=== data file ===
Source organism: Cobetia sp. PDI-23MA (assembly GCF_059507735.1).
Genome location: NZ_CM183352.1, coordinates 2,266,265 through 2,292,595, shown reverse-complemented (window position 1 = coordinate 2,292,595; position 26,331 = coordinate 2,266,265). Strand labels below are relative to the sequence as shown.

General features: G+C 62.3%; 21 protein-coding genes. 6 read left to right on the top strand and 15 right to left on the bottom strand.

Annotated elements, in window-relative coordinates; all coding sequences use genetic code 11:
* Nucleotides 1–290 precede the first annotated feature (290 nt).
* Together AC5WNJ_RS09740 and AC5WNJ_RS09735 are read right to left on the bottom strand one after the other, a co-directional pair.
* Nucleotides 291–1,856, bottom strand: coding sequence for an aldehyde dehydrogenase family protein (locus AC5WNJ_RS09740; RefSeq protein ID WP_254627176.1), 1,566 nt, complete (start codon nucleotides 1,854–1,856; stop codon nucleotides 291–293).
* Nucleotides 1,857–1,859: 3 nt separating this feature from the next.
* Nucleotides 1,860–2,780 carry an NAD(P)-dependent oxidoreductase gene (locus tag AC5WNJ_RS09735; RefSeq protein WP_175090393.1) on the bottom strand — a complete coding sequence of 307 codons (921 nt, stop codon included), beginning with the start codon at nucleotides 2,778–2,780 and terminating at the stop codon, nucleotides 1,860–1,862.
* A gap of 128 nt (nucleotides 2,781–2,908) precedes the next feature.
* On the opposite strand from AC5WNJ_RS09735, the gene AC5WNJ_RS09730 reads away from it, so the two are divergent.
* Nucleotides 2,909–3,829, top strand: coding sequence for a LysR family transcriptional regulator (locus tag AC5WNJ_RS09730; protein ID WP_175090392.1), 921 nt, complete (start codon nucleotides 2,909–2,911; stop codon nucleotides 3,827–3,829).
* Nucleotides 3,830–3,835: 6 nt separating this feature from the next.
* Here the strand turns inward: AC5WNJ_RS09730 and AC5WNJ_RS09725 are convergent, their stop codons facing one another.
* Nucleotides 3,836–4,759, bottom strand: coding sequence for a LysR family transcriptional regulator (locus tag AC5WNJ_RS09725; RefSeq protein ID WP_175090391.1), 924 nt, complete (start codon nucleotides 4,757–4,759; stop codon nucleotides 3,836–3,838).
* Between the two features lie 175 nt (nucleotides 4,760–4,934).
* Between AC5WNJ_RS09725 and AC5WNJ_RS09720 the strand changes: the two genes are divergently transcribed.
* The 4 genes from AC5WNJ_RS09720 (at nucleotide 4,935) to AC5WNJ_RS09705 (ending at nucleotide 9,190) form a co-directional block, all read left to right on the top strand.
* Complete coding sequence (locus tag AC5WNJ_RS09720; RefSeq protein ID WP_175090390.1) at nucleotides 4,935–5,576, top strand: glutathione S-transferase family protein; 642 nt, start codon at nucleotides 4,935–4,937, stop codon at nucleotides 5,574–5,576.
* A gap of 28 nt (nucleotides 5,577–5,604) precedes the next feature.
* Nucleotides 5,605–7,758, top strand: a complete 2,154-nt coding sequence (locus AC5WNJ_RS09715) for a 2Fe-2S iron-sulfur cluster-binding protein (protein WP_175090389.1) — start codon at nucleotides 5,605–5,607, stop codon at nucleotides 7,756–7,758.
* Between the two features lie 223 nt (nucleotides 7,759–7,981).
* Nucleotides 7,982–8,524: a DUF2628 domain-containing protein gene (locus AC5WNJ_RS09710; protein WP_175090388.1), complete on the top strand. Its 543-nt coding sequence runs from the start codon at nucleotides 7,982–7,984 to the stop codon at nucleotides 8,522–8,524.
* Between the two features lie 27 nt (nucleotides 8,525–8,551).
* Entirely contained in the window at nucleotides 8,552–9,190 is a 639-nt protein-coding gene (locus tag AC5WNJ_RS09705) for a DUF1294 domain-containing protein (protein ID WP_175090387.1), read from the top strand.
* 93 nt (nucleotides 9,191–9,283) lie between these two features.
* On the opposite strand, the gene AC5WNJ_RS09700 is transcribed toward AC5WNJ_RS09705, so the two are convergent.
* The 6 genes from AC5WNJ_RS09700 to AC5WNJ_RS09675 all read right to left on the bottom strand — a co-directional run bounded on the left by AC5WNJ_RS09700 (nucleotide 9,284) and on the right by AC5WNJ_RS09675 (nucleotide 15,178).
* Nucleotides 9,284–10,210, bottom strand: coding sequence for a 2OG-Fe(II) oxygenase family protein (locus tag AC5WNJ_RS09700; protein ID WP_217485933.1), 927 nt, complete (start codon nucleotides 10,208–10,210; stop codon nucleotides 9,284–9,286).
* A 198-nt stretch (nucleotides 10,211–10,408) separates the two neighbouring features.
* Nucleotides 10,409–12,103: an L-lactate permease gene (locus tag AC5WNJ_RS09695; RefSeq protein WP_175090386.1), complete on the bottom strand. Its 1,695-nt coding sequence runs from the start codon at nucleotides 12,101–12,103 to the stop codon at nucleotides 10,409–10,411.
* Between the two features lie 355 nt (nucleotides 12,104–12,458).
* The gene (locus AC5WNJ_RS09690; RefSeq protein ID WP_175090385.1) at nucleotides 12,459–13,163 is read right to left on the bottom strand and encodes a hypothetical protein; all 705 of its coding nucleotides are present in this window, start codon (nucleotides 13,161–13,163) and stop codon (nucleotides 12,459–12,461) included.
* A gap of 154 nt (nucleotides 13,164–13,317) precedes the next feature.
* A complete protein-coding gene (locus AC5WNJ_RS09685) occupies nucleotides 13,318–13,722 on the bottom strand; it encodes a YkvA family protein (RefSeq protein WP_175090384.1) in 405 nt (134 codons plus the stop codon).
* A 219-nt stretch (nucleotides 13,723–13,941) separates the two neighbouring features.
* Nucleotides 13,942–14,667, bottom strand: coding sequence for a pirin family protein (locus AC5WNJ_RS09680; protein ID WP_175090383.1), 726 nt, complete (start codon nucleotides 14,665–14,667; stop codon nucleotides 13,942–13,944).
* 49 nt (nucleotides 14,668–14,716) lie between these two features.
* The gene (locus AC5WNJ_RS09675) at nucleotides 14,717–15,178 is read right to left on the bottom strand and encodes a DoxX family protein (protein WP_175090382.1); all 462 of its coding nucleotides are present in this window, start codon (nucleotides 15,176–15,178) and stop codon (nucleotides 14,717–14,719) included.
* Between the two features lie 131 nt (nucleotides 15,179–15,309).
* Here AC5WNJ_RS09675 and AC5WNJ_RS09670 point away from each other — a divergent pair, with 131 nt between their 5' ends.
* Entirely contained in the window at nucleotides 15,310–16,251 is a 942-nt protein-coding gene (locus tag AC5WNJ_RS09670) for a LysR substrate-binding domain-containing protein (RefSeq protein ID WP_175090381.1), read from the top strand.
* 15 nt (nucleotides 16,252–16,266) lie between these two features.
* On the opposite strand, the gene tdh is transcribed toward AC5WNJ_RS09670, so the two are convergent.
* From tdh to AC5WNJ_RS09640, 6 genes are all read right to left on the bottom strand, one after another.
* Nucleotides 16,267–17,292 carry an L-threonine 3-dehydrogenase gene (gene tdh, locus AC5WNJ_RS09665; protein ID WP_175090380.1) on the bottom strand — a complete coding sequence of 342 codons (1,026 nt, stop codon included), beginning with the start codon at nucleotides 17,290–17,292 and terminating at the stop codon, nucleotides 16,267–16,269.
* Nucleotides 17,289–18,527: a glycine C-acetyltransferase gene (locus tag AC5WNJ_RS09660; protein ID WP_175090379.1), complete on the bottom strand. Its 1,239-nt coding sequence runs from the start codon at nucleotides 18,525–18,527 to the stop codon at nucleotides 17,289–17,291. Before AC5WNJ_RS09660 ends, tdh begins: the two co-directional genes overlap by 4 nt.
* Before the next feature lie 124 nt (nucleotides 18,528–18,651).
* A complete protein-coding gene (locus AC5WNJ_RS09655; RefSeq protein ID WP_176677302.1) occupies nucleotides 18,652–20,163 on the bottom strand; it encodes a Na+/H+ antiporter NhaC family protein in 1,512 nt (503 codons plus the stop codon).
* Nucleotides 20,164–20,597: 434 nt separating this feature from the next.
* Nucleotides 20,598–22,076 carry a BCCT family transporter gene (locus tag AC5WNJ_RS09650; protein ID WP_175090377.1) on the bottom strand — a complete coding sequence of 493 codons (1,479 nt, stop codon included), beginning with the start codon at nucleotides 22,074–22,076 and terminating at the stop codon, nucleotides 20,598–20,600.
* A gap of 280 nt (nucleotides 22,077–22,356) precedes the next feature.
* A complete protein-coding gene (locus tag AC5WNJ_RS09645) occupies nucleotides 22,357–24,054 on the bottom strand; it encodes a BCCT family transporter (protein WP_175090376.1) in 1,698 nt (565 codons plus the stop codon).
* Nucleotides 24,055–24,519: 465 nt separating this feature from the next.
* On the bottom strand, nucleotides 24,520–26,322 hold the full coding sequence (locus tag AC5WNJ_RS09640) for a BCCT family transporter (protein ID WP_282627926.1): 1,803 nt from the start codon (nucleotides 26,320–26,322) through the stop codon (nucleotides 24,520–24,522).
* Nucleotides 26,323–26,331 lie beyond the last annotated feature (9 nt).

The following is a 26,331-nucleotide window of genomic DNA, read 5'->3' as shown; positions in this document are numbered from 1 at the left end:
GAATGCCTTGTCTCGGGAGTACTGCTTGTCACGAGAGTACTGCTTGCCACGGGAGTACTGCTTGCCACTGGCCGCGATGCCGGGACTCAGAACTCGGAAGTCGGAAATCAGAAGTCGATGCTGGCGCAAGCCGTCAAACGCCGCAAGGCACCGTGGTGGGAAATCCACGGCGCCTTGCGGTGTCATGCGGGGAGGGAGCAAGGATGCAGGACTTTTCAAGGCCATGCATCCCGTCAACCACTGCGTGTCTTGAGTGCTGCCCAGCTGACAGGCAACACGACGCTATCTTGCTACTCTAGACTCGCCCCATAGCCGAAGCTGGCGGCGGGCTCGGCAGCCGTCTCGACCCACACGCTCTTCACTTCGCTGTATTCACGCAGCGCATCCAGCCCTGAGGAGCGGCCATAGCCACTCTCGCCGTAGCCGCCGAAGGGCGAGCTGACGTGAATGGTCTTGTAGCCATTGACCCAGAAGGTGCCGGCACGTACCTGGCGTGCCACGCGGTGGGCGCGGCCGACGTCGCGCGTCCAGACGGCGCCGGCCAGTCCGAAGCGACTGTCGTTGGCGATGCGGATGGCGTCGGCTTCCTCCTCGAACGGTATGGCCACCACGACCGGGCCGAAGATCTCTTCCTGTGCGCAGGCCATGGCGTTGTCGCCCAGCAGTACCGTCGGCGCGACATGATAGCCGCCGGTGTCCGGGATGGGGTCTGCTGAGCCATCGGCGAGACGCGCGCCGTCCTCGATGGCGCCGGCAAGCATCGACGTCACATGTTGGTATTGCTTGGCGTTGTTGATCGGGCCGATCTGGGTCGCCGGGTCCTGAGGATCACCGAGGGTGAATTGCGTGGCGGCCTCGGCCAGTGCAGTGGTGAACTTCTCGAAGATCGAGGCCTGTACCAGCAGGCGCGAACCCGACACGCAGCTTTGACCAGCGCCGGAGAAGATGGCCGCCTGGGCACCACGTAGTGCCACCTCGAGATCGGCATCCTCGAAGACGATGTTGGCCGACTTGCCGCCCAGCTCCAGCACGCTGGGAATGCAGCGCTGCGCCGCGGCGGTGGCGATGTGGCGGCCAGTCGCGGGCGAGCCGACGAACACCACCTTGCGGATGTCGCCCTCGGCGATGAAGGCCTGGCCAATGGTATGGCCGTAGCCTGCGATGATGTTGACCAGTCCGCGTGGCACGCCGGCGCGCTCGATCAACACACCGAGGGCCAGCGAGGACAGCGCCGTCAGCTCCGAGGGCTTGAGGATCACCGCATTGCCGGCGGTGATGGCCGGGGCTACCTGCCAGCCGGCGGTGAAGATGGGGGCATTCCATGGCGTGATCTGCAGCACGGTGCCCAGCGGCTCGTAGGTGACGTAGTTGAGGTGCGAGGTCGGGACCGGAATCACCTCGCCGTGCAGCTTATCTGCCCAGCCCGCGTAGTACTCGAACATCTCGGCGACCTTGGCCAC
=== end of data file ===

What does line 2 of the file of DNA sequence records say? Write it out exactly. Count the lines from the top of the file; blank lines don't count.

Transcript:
Genome location: NZ_CM183352.1, coordinates 2,266,265 through 2,292,595, shown reverse-complemented (window position 1 = coordinate 2,292,595; position 26,331 = coordinate 2,266,265). Strand labels below are relative to the sequence as shown.